I did a dump of a mysql 5.5 database and loaded it into a 5.6 server.
The dump added ON UPDATE CURRENT_TIMESTAMP to a bunch of columns that didn't have it previously.
I'm searching for an
ALTER TABLE statement that will remove the ON UPDATE CURRENT_TIMESTAMP rule without making any other changes. In my imagination it should be something like
ON UPDATE NOOP or
ON UPDATE NO_CURRENT_TIMESTAMP.
ON UPDATE JUST_BE_A_NORMAL_COLUMN?
I tried using the "Clear default" option in mysql workbench and it did the opposite of what it should have done - it gave the column a default!
I was able to get rid of the default with
ALTER TABLE t ALTER COLUMN c DROP DEFAULT, so the column is mandatory in INSERTs (just like it was before the dump/reload, as I wanted it) but the unwanted behavior on UPDATEs remains.
I have not enabled the
explicit_defaults_for_timestamp option. If I was starting fresh I'd definitely use that option since it seems a lot more sane. But since I already had the columns configured the way I wanted them in 5.5, I expected them to keep the same semantics when transferred to 5.6. Apparently mysqldump just wasn't smart enough.
At this point I'm not sure I understand what effects would result from enabling
explicit_defaults_for_timestamp. Would that option change the behavior of existing tables, or does it only change the interpretation of future CREATE TABLE commands? Would turning it on somehow help me fix the broken columns?
A similar question is here but that one is about creating a new table, not altering an existing column. In fact that question is the one I used as a guide when creating the tables on the 5.5 server. I used the 2-step procedure: create with default 0 to suppress ON UPDATE CURRENT_TIMESTAMP, then drop default.
The 2-step procedure definitely doesn't produce the correct result on the 5.6 server without explicit_defaults_for_timestamp; this is a sign that either 5.6 doesn't perfectly imitate the old behavior in this mode, or the old server never did what I thought it was doing. I can't be sure which.
ALTER TABLE mytable CHANGE mycolumn mycolumn TIMESTAMP NOT NULL DEFAULT CURRENT_TIMESTAMP
I believe this will reset and void the
ON UPDATE. This would effectively make this definition:
CREATE TABLE mytable ( # Other Columns mycolumn timestamp NOT NULL default CURRENT_TIMESTAMP on update CURRENT_TIMESTAMP )
Change into this one:
CREATE TABLE mytable ( # Other Columns mycolumn timestamp NOT NULL default CURRENT_TIMESTAMP )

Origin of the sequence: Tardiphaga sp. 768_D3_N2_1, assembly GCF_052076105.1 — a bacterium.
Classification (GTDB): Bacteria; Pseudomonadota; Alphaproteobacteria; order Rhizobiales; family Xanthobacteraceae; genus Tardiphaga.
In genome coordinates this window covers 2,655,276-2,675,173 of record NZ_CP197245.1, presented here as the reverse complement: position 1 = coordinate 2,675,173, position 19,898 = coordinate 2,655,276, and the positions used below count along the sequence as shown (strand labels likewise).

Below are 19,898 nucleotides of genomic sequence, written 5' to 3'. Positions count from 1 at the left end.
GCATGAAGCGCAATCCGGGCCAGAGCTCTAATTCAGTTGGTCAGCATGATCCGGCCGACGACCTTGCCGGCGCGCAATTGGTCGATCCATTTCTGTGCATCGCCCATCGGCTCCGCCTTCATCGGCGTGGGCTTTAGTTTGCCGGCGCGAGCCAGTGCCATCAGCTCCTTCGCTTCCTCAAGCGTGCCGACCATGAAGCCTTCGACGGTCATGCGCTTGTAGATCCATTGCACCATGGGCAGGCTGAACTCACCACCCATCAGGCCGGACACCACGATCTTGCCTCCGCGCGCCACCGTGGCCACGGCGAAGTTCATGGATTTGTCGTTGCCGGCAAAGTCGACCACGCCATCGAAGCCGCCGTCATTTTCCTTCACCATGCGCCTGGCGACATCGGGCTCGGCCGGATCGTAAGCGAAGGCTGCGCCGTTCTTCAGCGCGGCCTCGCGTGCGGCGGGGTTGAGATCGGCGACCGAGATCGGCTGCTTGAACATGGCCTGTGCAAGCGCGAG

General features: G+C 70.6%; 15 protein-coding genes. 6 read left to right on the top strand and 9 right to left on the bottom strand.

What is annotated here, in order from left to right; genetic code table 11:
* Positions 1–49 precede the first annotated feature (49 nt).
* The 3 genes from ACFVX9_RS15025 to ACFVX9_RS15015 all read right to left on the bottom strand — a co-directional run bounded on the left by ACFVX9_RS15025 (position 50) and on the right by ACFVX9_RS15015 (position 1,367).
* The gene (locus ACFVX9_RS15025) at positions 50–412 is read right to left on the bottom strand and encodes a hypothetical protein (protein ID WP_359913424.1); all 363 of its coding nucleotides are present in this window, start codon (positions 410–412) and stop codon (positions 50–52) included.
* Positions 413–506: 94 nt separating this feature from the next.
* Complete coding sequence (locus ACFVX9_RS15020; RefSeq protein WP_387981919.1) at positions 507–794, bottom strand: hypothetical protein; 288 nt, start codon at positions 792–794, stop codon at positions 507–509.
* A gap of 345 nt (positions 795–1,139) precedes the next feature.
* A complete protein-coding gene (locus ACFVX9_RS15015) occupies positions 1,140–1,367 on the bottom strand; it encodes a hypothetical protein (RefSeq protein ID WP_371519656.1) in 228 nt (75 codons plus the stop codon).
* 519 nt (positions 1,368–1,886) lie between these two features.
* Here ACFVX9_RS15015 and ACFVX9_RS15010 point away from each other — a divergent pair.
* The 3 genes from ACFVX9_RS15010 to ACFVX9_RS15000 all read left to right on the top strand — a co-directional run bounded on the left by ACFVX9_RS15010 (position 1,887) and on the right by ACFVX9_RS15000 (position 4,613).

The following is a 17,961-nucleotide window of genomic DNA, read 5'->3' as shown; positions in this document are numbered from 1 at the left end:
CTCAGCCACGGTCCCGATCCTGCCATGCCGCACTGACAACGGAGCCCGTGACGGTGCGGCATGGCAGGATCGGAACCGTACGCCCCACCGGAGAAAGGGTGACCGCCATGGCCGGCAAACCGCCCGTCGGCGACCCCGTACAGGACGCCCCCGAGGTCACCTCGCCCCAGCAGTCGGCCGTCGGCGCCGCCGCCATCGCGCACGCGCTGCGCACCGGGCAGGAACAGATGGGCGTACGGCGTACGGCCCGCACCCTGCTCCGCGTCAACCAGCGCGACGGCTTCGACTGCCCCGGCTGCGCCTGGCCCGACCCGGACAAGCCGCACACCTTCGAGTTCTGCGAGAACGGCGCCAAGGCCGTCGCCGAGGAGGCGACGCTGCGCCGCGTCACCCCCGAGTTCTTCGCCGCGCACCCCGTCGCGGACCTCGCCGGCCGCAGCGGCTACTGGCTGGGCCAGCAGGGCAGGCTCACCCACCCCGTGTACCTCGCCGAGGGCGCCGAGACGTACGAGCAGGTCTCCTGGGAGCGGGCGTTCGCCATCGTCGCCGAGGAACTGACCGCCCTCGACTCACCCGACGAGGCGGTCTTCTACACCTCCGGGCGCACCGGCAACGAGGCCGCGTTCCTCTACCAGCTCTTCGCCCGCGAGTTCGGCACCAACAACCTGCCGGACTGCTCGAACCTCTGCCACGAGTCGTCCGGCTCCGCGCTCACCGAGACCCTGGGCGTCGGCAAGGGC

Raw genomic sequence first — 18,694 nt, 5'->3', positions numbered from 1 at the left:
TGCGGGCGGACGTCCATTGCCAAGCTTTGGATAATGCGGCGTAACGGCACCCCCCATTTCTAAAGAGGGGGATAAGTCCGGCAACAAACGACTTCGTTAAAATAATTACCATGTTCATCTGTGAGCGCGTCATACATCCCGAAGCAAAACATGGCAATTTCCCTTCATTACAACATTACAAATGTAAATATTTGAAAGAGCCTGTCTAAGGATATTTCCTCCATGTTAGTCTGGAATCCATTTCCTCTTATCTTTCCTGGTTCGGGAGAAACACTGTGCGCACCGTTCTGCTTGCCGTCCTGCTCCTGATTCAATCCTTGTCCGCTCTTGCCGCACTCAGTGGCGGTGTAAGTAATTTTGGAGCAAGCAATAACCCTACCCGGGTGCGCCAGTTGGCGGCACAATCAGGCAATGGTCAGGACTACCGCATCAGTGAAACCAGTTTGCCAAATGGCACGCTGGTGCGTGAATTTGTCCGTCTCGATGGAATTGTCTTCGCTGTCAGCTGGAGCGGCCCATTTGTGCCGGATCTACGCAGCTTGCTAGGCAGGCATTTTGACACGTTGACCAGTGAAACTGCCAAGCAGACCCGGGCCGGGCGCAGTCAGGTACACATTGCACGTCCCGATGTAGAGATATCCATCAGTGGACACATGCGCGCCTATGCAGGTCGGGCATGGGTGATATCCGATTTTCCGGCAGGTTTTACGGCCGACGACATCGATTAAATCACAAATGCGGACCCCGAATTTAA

If you wanted to reset the column entirely, you should be able to simply redefine it like:
ALTER TABLE mytable CHANGE mycolumn mycolumn TIMESTAMP NOT NULL;
Using the ideas from the other answers, and a couple of freshly installed mysql server instances, I have done a comparison of the behavior of several different CREATE and ALTER commands on 3 different server configurations:
The easiest one to explain is 5.6 with explicit_defaults_for_timestamp. Everything is sane. The timestamp type is not noticeably different from any other type. Columns created before the explicit_defaults_for_timestamp flag was turned on retain their old defaults and magic update.
In 5.5, the implicit defaults happen when a timestamp column is created (if it is the first timestamp column in the table). These are well documented already. The magic update behavior can be avoided by setting an explicit default, and then the default can be removed, leaving the column with the 3 desired attributes: non-nullable, no default, no magic update. This is the result of
CREATE TABLE t (TIMESTAMP c NOT NULL DEFAULT 0) and
ALTER TABLE t ALTER COLUMN c DROP DEFAULT.
This state can't be recreated with a single CREATE TABLE command, and it doesn't survive a mysqldump.
5.6 without explicit_defaults_for_timestamp is the most interesting case. It's almost the same as 5.5, but the
DROP DEFAULT command is different. If you try the "create with default 0 then drop default" sequence, the magic update attribute appears as a side effect of the drop. But if you make the default CURRENT_TIMESTAMP instead of 0, then the DROP DEFAULT works without the side effect. (Must be a bug. I can't imagine any reason it would intentionally behave this way.)
Therefore this pair of commands will have the same result on all of the server configurations I tested:
ALTER TABLE t CHANGE COLUMN c c TIMESTAMP NOT NULL DEFAULT CURRENT_TIMESTAMP; ALTER TABLE t ALTER COLUMN c DROP DEFAULT;
The column now has no default and no magic update.
Try enabling the
explicit_defaults_for_timestamp system variable and then redefine the columns with:
ALTER TABLE `table` CHANGE COLUMN `col` `col` TIMESTAMP NOT NULL;
If I understand the documentation correctly enabling
explicit_defaults_for_timestamp is mandatory to be able to define
TIMESTAMP columns declared as
NOT NULL and without an explicit
For your use case I think you would be better served with
ALTER TABLE `my_table` CHANGE `my_col` `my_col` DATETIME NOT NULL DEFAULT NOW();
This will default to
NOW() on insert, but remain unaffected on update.
See this question for a good explanation of the difference: Should I use field 'datetime' or 'timestamp'?